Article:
Marjory approached her life as a householder with passion. She was highly intelligent and incredibly well-read and enjoyed hiking with friends to look for wildflowers and mushrooms and attending the opera.
William Barclay Caldeira, a Berkeley resident known to many for his deep commitment to justice and equality, was respected both by people on the streets and in the halls of power.
Janet Robinson, who dedicated her life to helping others, imported the traditional hospitality and unique culture of her native New Orleans to California where she raised her family and made her life.
Jeanne, who worked as a psychiatric social worker and as a geriatric care manager, grew up in small cities and never lost her small-town approach to people: personal, caring, involved.
Susan also served as a member of the BART Board of Directors. She was active in many civic and cultural organizations as well.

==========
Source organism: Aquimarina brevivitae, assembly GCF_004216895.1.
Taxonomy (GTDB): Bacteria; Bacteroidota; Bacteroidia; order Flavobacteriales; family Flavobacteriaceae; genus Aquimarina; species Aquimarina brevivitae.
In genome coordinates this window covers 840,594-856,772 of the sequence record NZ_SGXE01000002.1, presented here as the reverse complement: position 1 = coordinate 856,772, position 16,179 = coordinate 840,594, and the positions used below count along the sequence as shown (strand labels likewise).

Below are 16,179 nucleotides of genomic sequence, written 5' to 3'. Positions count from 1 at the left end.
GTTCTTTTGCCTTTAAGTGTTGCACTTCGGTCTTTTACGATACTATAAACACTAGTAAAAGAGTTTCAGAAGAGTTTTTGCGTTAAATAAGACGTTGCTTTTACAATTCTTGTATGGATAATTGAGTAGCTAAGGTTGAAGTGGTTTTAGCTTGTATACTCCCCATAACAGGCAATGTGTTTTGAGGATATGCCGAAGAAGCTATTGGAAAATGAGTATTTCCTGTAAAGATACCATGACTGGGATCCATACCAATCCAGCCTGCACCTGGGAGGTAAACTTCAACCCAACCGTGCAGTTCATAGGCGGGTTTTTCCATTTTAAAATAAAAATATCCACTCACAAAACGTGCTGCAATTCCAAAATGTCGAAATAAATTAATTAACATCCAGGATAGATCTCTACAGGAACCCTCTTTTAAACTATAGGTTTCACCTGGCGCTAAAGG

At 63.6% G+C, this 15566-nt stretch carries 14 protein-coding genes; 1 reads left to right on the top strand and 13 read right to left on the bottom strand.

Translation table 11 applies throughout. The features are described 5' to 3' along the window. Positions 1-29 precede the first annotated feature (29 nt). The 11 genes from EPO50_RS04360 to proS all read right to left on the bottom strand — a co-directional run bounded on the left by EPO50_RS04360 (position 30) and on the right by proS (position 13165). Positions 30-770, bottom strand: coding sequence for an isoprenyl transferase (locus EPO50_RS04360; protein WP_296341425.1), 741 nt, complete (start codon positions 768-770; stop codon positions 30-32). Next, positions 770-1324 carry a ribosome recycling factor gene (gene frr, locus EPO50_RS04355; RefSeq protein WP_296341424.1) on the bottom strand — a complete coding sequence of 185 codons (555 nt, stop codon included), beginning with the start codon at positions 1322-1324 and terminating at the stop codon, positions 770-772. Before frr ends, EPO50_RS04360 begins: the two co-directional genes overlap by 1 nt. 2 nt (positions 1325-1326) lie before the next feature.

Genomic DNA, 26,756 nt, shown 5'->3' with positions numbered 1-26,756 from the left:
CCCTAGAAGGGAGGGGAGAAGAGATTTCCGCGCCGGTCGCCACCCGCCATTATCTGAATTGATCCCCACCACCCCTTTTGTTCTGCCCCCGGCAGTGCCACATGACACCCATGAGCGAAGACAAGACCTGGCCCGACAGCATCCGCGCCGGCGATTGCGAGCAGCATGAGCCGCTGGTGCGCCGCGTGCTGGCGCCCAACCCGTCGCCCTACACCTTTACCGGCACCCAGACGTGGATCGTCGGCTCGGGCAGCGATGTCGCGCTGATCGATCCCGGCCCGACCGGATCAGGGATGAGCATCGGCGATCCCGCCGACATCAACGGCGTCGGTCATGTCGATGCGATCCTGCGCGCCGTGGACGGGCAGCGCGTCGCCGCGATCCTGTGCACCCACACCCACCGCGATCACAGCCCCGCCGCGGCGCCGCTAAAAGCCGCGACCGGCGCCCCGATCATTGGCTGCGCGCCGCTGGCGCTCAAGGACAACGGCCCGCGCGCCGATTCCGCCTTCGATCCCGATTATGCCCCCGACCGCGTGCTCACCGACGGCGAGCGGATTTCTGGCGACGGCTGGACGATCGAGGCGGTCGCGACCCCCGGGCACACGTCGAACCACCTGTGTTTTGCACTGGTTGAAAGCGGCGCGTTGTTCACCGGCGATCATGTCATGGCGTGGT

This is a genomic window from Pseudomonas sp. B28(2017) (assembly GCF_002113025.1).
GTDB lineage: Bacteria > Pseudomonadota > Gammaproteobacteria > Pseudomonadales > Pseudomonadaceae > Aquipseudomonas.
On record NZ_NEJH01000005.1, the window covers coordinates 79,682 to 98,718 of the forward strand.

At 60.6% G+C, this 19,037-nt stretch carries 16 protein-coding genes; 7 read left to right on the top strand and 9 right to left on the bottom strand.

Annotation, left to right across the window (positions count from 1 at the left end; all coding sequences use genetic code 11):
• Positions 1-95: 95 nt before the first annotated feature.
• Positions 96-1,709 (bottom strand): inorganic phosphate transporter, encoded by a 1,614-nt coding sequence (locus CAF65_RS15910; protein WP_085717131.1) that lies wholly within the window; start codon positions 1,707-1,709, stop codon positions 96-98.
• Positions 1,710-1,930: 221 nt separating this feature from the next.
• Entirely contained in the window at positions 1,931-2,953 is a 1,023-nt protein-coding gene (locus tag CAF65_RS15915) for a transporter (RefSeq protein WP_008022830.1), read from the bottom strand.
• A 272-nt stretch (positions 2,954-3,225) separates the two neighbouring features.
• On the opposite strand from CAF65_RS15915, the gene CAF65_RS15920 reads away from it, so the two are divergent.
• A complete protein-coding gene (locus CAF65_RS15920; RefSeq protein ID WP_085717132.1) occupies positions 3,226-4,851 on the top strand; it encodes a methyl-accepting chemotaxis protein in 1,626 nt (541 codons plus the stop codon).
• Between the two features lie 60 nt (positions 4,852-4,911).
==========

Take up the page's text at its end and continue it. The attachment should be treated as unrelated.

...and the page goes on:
Davis, who worked at the Cooperative Center Federal Credit Union for 37 years, is remembered for having made a beautiful impact on all who knew her.
Those of us who knew and loved Bill and who experienced his good will and generosity over the years will miss his quirky presence in our lives.
Robert Browning made a huge impact in Berkeley, from his work on the Mark Twain Papers at the Bancroft Library, to working on the Poverty Commission, to leading the planting of native trees, to owning Calavera Ceramics.
A daughter of California and a lifelong lover of adventure, Charlotte was exuberantly creative, politically active, a loving mother and a generous friend, who said Berkeley was where she had always belonged.
A much-loved member of the community, Geores retired from Berkeley Lab after 19 years to pursue his passions, including running solo the full length of Routes 66 and 69, art and poetry.